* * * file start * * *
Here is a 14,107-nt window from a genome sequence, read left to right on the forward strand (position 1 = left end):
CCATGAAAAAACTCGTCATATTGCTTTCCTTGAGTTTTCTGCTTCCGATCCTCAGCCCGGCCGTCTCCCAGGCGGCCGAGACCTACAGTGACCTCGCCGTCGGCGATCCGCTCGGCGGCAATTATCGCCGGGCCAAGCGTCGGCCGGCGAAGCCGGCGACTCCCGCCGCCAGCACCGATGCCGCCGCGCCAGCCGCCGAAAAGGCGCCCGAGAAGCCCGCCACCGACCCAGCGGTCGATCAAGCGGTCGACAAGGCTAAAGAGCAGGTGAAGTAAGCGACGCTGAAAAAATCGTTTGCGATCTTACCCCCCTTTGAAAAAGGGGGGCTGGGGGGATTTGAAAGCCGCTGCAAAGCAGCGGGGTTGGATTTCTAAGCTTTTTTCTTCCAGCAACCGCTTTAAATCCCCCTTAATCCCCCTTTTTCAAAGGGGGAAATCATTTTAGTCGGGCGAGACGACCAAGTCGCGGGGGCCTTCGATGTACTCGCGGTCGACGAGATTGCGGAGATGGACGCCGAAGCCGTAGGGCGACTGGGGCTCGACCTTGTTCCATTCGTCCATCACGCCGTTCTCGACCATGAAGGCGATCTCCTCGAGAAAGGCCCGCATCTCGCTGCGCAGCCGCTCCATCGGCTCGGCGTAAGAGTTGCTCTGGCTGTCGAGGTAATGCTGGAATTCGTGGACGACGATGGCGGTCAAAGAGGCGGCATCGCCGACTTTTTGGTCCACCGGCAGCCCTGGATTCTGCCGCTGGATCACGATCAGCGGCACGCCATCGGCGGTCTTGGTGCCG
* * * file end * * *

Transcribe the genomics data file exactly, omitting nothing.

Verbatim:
Here is a 14,107-nt window from a genome sequence, read left to right on the forward strand (position 1 = left end):
CCATGAAAAAACTCGTCATATTGCTTTCCTTGAGTTTTCTGCTTCCGATCCTCAGCCCGGCCGTCTCCCAGGCGGCCGAGACCTACAGTGACCTCGCCGTCGGCGATCCGCTCGGCGGCAATTATCGCCGGGCCAAGCGTCGGCCGGCGAAGCCGGCGACTCCCGCCGCCAGCACCGATGCCGCCGCGCCAGCCGCCGAAAAGGCGCCCGAGAAGCCCGCCACCGACCCAGCGGTCGATCAAGCGGTCGACAAGGCTAAAGAGCAGGTGAAGTAAGCGACGCTGAAAAAATCGTTTGCGATCTTACCCCCCTTTGAAAAAGGGGGGCTGGGGGGATTTGAAAGCCGCTGCAAAGCAGCGGGGTTGGATTTCTAAGCTTTTTTCTTCCAGCAACCGCTTTAAATCCCCCTTAATCCCCCTTTTTCAAAGGGGGAAATCATTTTAGTCGGGCGAGACGACCAAGTCGCGGGGGCCTTCGATGTACTCGCGGTCGACGAGATTGCGGAGATGGACGCCGAAGCCGTAGGGCGACTGGGGCTCGACCTTGTTCCATTCGTCCATCACGCCGTTCTCGACCATGAAGGCGATCTCCTCGAGAAAGGCCCGCATCTCGCTGCGCAGCCGCTCCATCGGCTCGGCGTAAGAGTTGCTCTGGCTGTCGAGGTAATGCTGGAATTCGTGGACGACGATGGCGGTCAAAGAGGCGGCATCGCCGACTTTTTGGTCCACCGGCAGCCCTGGATTCTGCCGCTGGATCACGATCAGCGGCACGCCATCGGCGGTCTTGGTGCCG